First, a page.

There are new ideas in the air, from economists on the Republican side as well as Democrats, on how to increase redistribution through the tax system so as to reduce inequality and enhance the legitimacy of globalization. I think these are very helpful suggestions and considerably enlarge the set of policy options. The traditional admonition of pro-globalizers that the right response is more education and adjustment assistance has gotten way too stale. A more progressive tax system should help.
But is it enough? My sense is that the backlash is about more than purely economic motives. It is also about values and ethics. There is plenty of evidence that suggests that people are concerned about globalization not (just) because their pocketbooks are adversely affected but because they do not think its outcomes are right or fair. Issues of labor rights, environment, and pharma patents excite people because of the sense that the rules are not right. Economists may struggle with the term, but "fairness" in trade does resonate with most others. People do not seem to mind that technological progress makes the Sergey Brins and Bill Gates's of the world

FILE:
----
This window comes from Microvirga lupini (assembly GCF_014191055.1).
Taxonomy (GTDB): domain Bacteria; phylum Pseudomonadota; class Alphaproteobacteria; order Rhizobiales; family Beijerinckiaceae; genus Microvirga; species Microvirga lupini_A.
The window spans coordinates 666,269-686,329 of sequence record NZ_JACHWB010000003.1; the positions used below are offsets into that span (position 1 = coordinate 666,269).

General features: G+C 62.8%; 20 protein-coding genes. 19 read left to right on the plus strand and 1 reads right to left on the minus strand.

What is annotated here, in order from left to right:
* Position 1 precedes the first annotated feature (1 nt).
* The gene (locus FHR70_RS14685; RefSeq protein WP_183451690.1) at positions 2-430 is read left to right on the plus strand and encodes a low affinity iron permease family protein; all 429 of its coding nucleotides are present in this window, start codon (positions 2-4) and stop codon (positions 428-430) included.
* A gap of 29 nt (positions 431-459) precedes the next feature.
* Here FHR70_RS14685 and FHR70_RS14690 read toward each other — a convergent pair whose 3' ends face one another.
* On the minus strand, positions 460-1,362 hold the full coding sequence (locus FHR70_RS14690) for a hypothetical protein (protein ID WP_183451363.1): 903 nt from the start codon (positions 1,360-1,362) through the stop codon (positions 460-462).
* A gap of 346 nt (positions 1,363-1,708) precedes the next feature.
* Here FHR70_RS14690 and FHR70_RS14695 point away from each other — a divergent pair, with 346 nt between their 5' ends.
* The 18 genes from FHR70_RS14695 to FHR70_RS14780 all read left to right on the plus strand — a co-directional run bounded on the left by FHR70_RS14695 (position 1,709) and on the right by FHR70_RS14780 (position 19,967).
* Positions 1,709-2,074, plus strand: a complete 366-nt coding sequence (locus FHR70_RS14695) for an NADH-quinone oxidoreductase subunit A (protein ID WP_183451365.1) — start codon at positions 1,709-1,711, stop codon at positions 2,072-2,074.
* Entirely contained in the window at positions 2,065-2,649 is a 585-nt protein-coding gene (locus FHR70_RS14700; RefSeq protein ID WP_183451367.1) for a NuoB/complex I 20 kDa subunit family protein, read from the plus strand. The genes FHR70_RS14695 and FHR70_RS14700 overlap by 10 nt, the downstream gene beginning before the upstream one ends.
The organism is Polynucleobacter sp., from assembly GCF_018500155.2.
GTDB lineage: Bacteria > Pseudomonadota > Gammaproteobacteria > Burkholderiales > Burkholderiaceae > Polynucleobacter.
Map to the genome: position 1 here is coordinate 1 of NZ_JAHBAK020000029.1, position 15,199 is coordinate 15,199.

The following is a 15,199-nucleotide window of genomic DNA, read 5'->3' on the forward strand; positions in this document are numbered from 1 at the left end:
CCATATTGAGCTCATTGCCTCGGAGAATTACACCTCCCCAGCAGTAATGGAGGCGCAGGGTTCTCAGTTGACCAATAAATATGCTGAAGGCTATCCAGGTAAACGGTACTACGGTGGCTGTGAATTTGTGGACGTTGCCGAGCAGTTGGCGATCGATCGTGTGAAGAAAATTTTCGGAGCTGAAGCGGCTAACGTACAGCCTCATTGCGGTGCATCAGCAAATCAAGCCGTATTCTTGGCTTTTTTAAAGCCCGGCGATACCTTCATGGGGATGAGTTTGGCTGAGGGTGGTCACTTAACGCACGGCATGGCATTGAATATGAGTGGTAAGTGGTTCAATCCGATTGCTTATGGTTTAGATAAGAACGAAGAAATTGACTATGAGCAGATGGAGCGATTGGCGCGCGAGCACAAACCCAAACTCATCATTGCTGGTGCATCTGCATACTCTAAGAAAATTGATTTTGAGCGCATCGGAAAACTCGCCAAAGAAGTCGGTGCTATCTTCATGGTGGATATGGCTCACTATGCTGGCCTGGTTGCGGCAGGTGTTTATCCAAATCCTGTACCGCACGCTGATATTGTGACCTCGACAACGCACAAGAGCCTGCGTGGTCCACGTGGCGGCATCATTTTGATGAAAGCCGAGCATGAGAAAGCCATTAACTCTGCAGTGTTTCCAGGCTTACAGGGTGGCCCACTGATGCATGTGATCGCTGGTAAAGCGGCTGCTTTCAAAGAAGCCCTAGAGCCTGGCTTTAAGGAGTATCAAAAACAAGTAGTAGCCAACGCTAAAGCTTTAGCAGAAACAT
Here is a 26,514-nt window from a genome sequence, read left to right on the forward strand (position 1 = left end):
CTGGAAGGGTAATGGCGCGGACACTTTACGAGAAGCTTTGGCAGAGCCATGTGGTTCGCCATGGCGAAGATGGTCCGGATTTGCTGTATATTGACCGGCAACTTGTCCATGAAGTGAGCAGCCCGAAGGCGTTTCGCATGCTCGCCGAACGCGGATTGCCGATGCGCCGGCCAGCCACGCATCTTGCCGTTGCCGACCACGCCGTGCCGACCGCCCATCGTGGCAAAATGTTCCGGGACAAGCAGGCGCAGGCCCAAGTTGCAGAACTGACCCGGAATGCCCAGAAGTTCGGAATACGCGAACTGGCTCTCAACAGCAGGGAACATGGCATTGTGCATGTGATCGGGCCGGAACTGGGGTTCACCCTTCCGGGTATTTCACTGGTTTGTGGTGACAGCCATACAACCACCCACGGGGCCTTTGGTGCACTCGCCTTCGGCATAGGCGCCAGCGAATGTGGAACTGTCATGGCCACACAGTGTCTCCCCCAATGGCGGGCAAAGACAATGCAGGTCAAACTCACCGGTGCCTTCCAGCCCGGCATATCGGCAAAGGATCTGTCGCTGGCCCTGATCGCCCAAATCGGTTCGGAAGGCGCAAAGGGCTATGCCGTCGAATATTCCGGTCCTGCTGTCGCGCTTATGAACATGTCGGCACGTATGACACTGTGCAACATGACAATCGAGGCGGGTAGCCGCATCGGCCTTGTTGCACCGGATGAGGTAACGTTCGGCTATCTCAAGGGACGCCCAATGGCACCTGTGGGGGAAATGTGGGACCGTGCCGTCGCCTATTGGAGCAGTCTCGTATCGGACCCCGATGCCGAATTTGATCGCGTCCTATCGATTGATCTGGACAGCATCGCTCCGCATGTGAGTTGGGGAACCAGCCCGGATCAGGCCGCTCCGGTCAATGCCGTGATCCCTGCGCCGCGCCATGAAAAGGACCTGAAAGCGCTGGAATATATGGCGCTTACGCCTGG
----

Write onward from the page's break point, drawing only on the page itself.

multi-billionaires---because this kind of inequality seems somehow to fit with people's moral code of what is acceptable. The inequality you get when a corporation fires a long-term employee to employ an (almost) equally productive Chinese at one-tenth the wage is viewed differently. It is not just about inequality, but also about procedural fairness.
If I am right, the response has got to involve more than domestic tax policy. We cannot say globalization is inevitable and an overwhelming force for the good--so let's not touch it and find the solutions elsewhere. Globalization is part of the problem, and we need to tinker with the rules of globalization as well. We need to think in more radical terms.